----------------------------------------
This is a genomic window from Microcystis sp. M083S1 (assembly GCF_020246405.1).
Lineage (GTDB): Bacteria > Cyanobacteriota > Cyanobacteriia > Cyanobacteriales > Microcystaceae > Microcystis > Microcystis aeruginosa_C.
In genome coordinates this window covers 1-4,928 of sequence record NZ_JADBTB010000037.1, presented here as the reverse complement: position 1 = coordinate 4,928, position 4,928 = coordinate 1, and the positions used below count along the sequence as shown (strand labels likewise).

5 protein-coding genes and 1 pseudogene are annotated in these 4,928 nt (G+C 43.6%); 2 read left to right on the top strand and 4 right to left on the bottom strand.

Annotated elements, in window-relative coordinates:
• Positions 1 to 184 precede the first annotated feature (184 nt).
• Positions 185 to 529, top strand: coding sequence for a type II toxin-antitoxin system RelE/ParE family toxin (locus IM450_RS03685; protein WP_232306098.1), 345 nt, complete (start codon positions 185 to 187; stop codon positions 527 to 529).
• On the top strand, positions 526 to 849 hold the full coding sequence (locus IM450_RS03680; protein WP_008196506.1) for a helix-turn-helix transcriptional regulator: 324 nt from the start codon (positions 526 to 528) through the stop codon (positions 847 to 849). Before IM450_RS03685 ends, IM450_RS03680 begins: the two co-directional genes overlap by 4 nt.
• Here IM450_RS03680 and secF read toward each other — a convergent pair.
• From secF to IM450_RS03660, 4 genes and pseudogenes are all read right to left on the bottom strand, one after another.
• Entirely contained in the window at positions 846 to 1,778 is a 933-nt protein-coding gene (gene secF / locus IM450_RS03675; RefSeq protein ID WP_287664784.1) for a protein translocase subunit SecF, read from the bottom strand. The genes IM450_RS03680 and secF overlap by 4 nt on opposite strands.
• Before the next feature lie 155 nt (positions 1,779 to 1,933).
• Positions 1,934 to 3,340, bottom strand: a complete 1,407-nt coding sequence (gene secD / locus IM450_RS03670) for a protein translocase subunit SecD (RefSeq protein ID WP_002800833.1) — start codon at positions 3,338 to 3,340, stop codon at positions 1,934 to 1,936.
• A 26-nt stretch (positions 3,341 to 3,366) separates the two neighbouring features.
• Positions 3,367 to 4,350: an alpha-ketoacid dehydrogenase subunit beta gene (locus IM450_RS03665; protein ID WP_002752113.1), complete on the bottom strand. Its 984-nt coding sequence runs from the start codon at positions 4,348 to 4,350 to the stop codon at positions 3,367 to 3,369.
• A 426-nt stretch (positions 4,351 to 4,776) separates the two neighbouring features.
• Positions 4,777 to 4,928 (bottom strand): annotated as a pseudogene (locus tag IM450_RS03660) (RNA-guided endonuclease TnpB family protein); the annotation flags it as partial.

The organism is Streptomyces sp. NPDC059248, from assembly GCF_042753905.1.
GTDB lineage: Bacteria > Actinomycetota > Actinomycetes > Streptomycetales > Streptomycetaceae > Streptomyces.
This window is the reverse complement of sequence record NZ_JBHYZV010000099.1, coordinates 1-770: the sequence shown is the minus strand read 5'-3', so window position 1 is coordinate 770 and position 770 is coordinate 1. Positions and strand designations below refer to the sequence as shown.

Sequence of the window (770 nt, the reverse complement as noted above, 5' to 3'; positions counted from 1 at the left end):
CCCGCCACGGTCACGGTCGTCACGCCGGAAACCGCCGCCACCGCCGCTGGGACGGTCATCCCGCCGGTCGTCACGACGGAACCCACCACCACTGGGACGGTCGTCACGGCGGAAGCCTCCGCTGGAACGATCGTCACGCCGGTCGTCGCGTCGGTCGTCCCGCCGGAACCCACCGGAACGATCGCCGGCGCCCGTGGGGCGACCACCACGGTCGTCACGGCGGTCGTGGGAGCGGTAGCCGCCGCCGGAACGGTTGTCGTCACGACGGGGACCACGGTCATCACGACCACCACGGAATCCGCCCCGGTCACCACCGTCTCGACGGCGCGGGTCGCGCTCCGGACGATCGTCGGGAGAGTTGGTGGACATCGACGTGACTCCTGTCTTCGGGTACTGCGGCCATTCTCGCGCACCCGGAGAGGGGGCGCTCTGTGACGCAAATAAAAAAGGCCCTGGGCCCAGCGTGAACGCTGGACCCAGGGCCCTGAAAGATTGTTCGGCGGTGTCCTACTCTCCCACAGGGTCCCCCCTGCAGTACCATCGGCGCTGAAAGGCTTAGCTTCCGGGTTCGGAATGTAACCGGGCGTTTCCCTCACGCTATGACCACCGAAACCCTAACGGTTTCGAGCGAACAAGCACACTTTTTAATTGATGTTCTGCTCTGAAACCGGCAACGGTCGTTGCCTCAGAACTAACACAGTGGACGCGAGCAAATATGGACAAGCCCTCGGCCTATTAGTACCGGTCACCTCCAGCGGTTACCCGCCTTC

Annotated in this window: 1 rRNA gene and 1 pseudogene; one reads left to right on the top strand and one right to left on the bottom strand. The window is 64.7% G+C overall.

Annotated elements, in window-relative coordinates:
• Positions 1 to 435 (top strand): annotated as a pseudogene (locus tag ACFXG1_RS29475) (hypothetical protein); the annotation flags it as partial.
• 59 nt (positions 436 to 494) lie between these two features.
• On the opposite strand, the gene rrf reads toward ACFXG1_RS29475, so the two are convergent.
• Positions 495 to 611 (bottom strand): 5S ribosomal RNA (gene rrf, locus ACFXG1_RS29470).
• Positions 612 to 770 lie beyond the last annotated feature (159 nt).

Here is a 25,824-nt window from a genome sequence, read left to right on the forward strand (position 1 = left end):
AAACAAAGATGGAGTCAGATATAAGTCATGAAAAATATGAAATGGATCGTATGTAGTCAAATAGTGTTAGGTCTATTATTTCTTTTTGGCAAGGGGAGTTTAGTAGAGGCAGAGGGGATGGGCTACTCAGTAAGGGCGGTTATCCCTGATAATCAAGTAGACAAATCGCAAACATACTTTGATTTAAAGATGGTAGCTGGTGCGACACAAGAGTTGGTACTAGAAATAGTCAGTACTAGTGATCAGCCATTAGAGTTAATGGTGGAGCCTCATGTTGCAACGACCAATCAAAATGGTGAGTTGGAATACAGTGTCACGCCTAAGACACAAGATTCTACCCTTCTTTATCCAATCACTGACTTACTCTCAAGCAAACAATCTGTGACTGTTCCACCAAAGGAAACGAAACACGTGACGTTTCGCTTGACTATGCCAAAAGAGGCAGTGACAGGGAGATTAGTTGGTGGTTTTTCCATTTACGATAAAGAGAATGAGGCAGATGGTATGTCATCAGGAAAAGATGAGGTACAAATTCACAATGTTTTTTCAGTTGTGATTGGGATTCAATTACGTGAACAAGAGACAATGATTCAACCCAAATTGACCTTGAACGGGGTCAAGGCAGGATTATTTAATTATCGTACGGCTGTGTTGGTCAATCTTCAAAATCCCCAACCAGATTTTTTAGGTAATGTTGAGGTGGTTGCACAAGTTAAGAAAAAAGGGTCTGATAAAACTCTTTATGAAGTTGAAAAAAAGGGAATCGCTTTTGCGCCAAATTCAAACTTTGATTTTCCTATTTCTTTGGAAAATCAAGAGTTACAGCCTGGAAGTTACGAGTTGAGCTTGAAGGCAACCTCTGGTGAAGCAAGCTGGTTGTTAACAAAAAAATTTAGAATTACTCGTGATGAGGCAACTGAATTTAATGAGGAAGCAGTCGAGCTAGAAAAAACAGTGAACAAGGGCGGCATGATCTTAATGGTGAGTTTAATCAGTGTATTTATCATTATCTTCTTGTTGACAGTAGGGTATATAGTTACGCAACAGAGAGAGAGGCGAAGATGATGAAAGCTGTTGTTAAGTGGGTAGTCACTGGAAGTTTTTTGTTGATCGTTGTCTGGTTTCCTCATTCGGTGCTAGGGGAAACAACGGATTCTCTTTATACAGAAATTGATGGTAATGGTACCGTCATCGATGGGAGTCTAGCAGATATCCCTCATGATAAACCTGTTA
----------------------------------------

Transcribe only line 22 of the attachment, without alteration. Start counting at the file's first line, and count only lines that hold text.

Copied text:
CCCGCCACGGTCACGGTCGTCACGCCGGAAACCGCCGCCACCGCCGCTGGGACGGTCATCCCGCCGGTCGTCACGACGGAACCCACCACCACTGGGACGGTCGTCACGGCGGAAGCCTCCGCTGGAACGATCGTCACGCCGGTCGTCGCGTCGGTCGTCCCGCCGGAACCCACCGGAACGATCGCCGGCGCCCGTGGGGCGACCACCACGGTCGTCACGGCGGTCGTGGGAGCGGTAGCCGCCGCCGGAACGGTTGTCGTCACGACGGGGACCACGGTCATCACGACCACCACGGAATCCGCCCCGGTCACCACCGTCTCGACGGCGCGGGTCGCGCTCCGGACGATCGTCGGGAGAGTTGGTGGACATCGACGTGACTCCTGTCTTCGGGTACTGCGGCCATTCTCGCGCACCCGGAGAGGGGGCGCTCTGTGACGCAAATAAAAAAGGCCCTGGGCCCAGCGTGAACGCTGGACCCAGGGCCCTGAAAGATTGTTCGGCGGTGTCCTACTCTCCCACAGGGTCCCCCCTGCAGTACCATCGGCGCTGAAAGGCTTAGCTTCCGGGTTCGGAATGTAACCGGGCGTTTCCCTCACGCTATGACCACCGAAACCCTAACGGTTTCGAGCGAACAAGCACACTTTTTAATTGATGTTCTGCTCTGAAACCGGCAACGGTCGTTGCCTCAGAACTAACACAGTGGACGCGAGCAAATATGGACAAGCCCTCGGCCTATTAGTACCGGTCACCTCCAGCGGTTACCCGCCTTC